Poached Wild Salmon with Peas and Morels
- 2 6–8-ounce center-cut wild king salmon fillets (each about 1 1/2-inch thick)
- 2 tablespoons kosher salt plus more for seasoning
- 4 tablespoons (1/2 stick) unsalted butter
- 4 ounces fresh morels; sliced, stemmed shiitake; or other mushrooms
- 1/2 cup shelled fresh (or frozen, thawed) peas
- Freshly ground black pepper
- 2 tablespoons minced fresh chives or 2 pea tendrils
Place salmon, skin side down, in a large high-sided skillet. Add wine, 2 Tbsp. salt, and cold water to cover salmon by 1/2". Cover pan and bring liquid to a simmer over medium heat. Reduce heat to medium-low, uncover, and gently poach salmon until just cooked through and barely opaque in the center, about 6 minutes, depending on thickness. Transfer salmon and 2 Tbsp. poaching liquid to a plate; tent loosely with foil.
Meanwhile, melt butter in a medium skillet over medium heat. Add mushrooms and cook, stirring occasionally, until they begin to soften, about 3 minutes. Add 1/2 cup salmon poaching liquid and peas and simmer until peas begin to soften, 2–3 minutes. Add cream and bring sauce to a simmer. Cook until slightly thickened, about 5 minutes. Season to taste with salt and pepper.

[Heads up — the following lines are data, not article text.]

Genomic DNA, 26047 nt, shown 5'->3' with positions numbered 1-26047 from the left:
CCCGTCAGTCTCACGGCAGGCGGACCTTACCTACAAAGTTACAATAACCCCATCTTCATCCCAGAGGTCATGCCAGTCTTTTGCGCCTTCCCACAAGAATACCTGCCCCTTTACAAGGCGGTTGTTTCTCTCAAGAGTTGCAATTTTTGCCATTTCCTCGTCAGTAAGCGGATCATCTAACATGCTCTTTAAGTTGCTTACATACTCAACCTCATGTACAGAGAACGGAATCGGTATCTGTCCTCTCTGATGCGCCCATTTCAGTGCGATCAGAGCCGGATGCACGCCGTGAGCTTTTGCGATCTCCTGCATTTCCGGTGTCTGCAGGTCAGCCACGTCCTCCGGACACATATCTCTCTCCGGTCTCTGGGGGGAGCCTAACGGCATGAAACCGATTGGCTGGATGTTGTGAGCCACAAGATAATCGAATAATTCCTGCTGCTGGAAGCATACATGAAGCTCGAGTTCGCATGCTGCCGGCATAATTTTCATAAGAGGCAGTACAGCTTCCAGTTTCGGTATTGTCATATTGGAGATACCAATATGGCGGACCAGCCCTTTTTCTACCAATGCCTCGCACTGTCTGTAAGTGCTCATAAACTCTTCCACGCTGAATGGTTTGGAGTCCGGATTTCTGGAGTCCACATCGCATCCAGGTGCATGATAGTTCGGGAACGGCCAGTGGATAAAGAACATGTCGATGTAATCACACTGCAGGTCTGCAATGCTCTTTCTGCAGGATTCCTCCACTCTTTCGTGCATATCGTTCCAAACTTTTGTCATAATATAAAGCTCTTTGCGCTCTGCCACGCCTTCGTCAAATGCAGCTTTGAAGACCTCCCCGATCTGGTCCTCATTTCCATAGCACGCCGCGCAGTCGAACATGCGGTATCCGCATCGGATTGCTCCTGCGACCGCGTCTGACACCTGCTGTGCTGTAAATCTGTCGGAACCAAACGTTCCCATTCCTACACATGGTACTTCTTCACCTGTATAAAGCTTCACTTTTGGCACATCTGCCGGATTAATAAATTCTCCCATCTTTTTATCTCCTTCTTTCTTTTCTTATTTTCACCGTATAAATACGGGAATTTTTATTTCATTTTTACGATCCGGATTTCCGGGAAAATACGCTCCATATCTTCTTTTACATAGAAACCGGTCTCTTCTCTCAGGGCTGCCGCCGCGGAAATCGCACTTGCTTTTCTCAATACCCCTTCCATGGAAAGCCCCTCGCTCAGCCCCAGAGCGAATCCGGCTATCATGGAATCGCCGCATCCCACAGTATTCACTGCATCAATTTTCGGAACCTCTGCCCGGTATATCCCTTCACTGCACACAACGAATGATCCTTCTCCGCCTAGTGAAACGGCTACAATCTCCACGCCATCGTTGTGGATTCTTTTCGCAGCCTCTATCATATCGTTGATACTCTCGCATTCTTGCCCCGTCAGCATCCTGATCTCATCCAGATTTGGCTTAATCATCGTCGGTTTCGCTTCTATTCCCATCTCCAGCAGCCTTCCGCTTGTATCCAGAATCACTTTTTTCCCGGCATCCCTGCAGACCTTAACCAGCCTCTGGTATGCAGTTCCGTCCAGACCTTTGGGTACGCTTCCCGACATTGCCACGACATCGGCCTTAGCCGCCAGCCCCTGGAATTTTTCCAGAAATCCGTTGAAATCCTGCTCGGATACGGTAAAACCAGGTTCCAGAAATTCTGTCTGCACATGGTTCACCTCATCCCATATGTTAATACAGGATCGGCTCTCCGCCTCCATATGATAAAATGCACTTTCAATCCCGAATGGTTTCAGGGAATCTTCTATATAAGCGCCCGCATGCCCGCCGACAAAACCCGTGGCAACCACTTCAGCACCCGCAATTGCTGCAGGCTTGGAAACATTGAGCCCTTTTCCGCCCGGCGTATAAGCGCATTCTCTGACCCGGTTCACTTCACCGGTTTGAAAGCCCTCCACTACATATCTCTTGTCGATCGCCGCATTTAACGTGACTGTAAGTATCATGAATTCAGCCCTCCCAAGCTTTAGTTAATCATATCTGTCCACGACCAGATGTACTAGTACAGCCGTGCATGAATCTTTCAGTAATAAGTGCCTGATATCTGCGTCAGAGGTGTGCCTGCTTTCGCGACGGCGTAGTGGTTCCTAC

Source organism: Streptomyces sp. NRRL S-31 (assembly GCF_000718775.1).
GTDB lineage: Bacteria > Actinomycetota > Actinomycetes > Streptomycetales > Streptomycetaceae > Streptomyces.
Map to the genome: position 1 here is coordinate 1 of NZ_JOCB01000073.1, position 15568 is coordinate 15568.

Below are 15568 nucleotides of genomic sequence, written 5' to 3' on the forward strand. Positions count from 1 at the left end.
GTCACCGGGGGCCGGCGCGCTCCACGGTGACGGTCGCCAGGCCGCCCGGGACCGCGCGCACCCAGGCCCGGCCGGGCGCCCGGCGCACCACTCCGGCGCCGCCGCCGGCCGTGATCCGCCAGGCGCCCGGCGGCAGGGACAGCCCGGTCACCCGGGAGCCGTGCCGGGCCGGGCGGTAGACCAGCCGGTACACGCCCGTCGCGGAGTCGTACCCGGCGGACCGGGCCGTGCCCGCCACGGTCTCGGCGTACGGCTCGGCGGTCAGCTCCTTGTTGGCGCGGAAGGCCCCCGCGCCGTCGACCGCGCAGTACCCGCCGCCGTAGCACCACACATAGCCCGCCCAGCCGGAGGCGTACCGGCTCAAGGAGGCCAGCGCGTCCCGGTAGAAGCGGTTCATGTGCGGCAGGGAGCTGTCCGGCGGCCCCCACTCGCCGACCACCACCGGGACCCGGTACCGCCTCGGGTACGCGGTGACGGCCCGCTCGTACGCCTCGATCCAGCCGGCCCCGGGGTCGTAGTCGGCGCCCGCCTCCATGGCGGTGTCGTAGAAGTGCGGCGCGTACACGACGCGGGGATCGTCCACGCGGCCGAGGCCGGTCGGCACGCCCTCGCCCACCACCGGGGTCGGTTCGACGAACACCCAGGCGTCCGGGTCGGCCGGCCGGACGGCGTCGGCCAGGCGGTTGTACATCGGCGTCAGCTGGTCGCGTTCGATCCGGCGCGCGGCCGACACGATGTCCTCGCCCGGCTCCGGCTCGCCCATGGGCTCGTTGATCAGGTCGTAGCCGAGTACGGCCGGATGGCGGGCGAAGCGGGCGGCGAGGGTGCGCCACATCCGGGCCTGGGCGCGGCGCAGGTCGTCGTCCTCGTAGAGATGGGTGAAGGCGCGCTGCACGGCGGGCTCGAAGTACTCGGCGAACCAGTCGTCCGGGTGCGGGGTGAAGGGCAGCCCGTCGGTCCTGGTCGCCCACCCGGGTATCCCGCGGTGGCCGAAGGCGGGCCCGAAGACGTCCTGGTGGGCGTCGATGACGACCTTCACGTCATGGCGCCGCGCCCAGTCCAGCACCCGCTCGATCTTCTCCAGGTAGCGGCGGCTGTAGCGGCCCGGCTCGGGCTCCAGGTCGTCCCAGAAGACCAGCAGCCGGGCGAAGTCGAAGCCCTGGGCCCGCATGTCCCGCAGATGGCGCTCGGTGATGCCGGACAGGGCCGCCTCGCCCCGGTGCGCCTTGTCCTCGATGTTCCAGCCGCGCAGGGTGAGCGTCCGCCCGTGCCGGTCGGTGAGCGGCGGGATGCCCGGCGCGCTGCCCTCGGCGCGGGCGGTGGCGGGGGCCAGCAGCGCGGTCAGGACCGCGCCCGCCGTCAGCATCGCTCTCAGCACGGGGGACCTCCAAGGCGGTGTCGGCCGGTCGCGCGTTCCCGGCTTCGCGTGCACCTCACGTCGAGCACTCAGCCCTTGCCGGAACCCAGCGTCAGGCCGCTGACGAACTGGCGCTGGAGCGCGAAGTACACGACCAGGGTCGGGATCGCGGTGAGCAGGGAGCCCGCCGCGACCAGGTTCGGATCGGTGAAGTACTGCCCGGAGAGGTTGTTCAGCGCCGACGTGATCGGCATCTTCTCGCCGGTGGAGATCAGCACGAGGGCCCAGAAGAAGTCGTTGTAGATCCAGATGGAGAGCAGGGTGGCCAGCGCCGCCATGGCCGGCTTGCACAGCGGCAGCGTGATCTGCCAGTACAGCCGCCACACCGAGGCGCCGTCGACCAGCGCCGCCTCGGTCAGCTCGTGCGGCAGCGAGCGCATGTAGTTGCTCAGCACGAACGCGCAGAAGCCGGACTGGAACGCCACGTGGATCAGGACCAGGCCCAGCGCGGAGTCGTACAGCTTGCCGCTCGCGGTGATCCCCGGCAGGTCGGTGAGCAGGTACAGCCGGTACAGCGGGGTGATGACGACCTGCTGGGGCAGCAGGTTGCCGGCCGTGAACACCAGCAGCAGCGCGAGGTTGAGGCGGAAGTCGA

Using a spatula, transfer salmon, skin side up, to paper towels. Gently peel off and discard skin. Invert salmon onto serving plates and spoon mushroom sauce over. Garnish with chives.
Nutritional ContentOne serving contains: Calories (kcal) 840 Fat (g) 57 Saturated Fat (g) 30 Cholesterol (mg) 250 Carbohydrates (g) 17 Dietary Fiber (g) 3 Total Sugars (g) 4 Protein (g) 43 Sodium (mg) 5900Reviews Section
20 Delicious Spring Menu Ideas for Restaurants
It’s that warm, wonderful time of year again. Consumers look forward to the end of winter and welcome the sunshine of spring. They’re ready to get out of the house, and that puts them on track for eating out more often. Take advantage of this upswing in attitudes with spring menu ideas for your restaurant.
Give your customers renewed reasons to enjoy your dining room. Flex your creativity as a foodservice professional with timely menu engineering. From spring lunch recipes to desserts that celebrate the season, open up your opportunities to put an extra bounce in business.